It’s not exactly news to say that we are in an era where remakes and reboots rule the movie business. If a movie was successful once, or even if it wasn’t , there will likely be an attempt before too long to revive it based solely on the fact that name recognition is comfortable, so any remake is preferable to anything entirely new. But few of these remakes are literally the same story over again. They include changes, and while some of these changes make sense, others seemed designed to fix things that were never actually broken.
Walt Disney Studios has been at the forefront of this trend. The studio has remade enough of its animated feature catalog into live-action movies in recent years that it’s basically it’s own genre. And almost as soon as the deal between Disney and Fox closed, the studio began working on new versions of several of that studio’s popular films; more Home Alone, more Cheaper by the Dozen, more Diary of a Wimpy Kid.
Based on the output that we’ve seen, it seems that one of the mandates that comes along with remaking these movies is that the original story needs to be fixed, as in any feeling that there was a problem with the original version needs to be addressed in some way. But we’re not seeing changes to things that are important, we’re seeing updates to internet nitpicks. And it needs to stop, because at best, it becomes a ham-handed moment that can easily take a viewer out of a story, and at worst, it complicates a movie that just doesn’t need it.
Home Sweet Home Alone: The Kid Is Actually A Monster This Time
The recent Home Alone reboot is one case where it feels like the reboot was specifically tasked with addressing the often-mentioned fact that the kid in that movie is kind of a dick. It’s the sort of comment you see on Twitter at Christmastime where people bring up the fact that the things that Kevin McCallister does in the original movie are actually pretty terrible and the sorts of things that could kill people, so maybe the kid isn’t the best movie hero.
And so, in Home Sweet Home Alone, they basically made the new main character in that role a largely unsympathetic tool. He’s a legit jackass. They even took things a step further by making the “robber” characters more sympathetic. The problem is that it’s still a Home Alone movie, and if you don’t have the kid torturing adults with Rube Goldberg booby traps, then you’re making a different movie.
The end result is a mashup of ideas that just don’t work. If they had made a more straightforward remake of Home Alone, at least the story and characters would have fit together in a way that feels cohesive. Instead, it’s just a mess that largely fails at whatever it’s trying to do.
The Beauty and the Beast Problem
This isn’t the first time that we’ve seen this happen. In the 30 years since Disney’s animated Beauty and the Beast nearly won Best Picture at the Oscars, the movie has been a favorite target of snarky criticism that doesn’t actually matter.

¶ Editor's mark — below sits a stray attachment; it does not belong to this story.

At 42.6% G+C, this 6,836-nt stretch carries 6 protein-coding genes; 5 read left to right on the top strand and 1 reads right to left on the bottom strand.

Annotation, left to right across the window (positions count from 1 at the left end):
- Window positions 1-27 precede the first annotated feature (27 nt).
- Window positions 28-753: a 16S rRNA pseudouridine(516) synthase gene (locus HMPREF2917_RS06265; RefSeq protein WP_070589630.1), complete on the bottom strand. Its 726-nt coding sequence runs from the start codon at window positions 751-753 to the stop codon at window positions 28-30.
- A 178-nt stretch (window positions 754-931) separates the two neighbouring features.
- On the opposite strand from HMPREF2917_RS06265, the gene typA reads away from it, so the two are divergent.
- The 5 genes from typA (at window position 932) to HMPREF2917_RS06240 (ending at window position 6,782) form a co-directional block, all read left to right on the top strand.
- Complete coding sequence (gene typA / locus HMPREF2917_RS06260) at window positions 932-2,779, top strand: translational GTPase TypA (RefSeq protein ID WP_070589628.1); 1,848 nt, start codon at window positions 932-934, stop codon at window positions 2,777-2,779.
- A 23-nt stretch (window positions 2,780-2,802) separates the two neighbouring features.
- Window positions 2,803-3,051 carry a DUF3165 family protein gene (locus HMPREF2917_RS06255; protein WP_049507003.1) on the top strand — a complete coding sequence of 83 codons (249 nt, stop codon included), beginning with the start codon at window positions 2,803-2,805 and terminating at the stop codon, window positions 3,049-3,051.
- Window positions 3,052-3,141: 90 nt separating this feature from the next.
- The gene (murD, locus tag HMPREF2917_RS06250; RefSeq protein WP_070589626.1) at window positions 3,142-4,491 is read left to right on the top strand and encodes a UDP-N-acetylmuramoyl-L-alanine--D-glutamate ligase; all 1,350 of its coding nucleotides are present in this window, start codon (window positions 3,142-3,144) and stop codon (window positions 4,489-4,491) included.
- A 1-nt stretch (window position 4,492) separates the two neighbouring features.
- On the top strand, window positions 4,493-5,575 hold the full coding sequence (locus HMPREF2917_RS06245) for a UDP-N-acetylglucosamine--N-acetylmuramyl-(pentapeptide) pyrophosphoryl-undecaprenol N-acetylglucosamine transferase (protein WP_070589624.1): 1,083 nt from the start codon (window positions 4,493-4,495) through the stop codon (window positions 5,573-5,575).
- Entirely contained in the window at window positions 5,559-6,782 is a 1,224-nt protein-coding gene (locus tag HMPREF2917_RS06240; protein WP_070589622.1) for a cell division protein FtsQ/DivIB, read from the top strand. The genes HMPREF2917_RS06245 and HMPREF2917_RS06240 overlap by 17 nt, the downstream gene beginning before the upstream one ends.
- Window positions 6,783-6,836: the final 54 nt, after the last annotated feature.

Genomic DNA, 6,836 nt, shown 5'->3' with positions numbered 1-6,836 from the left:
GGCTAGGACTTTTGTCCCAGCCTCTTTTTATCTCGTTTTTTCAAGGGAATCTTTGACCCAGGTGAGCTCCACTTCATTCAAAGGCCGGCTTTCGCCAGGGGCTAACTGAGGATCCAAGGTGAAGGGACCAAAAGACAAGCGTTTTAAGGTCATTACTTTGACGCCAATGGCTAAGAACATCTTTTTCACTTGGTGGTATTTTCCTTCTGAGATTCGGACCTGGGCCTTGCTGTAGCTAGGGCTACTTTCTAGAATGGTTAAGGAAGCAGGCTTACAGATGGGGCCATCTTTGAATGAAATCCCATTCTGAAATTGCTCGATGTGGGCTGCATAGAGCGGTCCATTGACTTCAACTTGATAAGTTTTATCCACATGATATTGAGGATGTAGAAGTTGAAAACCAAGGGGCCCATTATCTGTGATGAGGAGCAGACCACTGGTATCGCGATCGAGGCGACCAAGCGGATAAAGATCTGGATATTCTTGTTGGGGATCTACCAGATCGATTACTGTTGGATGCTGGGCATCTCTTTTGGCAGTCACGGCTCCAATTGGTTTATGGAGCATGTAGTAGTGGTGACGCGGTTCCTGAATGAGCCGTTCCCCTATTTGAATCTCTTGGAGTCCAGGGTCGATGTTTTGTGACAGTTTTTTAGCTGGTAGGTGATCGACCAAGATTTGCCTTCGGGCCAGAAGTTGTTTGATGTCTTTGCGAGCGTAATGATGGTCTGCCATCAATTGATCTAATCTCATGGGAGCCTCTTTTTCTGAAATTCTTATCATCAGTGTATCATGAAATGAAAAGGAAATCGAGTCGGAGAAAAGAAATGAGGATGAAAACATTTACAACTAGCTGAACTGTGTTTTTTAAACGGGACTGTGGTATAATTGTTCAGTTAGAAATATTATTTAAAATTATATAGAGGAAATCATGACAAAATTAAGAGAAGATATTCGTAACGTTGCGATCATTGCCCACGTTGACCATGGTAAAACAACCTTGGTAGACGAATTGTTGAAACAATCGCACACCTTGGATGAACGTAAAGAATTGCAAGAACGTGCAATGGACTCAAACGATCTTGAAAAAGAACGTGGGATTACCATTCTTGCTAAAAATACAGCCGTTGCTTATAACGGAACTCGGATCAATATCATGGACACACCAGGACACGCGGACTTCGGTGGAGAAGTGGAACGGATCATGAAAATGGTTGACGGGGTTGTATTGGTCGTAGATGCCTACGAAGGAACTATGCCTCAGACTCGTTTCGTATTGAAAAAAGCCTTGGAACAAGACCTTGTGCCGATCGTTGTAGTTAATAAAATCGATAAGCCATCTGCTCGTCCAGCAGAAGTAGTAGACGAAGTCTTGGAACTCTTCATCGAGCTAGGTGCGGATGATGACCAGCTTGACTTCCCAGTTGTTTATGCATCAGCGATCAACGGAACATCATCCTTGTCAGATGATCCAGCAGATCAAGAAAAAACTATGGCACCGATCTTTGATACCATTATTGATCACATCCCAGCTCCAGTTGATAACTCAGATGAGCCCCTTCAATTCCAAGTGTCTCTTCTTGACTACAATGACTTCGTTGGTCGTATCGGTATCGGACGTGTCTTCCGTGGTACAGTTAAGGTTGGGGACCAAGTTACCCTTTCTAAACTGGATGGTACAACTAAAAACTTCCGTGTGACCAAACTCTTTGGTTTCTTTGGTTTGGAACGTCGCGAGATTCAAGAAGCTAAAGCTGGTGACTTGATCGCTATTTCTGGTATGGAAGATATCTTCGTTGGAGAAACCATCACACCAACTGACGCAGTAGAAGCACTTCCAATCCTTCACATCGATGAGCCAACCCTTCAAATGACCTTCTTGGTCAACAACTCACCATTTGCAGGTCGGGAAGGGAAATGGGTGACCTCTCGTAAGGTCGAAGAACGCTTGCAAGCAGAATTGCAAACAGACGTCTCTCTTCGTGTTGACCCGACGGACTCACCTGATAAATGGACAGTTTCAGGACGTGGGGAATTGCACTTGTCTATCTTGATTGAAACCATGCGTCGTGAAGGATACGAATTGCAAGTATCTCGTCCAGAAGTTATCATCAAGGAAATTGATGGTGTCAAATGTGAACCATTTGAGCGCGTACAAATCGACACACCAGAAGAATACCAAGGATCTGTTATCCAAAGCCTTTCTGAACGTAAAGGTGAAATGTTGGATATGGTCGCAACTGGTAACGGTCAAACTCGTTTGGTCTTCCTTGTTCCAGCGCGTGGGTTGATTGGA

Wait, if the prince has been transformed into the Beast for 10 years, but he hasn’t turned 21 yet, doesn’t that mean he was like 10 when he got cursed? Is every dancing piece of silverware actually a person? How did little Belle get the injured Beast up on a horse all by herself?
Were you desperate for answers to these questions? I hope you said “yes” because the live-action remake of Beauty and the Beast that made $1 billion goes far out of its way to make sure that every nitpick ever heaved at the animated film is dealt with in a way that now makes “sense.”
Does it keep you awake at night that the Galactic Empire would build a massive planet killing space station and somehow leave a flaw that could lead to its destruction? Good news, Rogue One: A Star Wars Story has you covered. That was done on purpose, so everybody can relax.
Few, if any, people came out of the original Beauty and the Beast or Star Wars worried about these issues. Nobody noticed them until they were watching their favorite movie for the 10th time. These weren’t problems at the time, but seeing them dealt with becomes a problem because it frequently forces you to think about the issue that you glossed over the first time around.
These Movies Didn’t Actually Need Fixing
Some of the changes Disney makes, like removing the “Siamese Cat Song” from Lady and the Tramp or making sure Mulan is more culturally accurate, are fixes worth making. But giving any attention to these other details is just silly. Are they technically errors in the story? In a handful of them, maybe. But for the most part, these are not “plot holes,” they’re just movie fans having some fun at the expense of a film that, in almost all cases, they probably actually like. Even in the scenarios where there was maybe an issue here or there, it wasn’t one that really needed addressing. Most of these items weren’t widely discussed until years after the movies were already cultural institutions.
Sometimes movies do require updating, but these changes don’t feel like necessary modernization. They feel like attempts to keep people from being mean on social media.
Believe me, I know that my industry, and myself specifically, are partially to blame for this. We’re the people who write the pieces poking fun at these movies in the first place. But if it’s not clear that most of the time we’re just having fun, then trust me, most of the time we’re just having fun. We love movies, so sometimes we like to kid our favorite movies for the things about them that are maybe a bit silly. That said, they became our favorites for reasons; we loved them just the way they were.
There are places worthy of making changes when a movie is remade, but can we stop pretending like every nitpick is equally valid. They’re not. If Home Alone is truly a problematic movie now, then maybe that means we just shouldn’t remake it.
CinemaBlend’s resident theme park junkie and amateur Disney historian. Armchair Imagineer. Epcot Stan. Future Club 33 Member.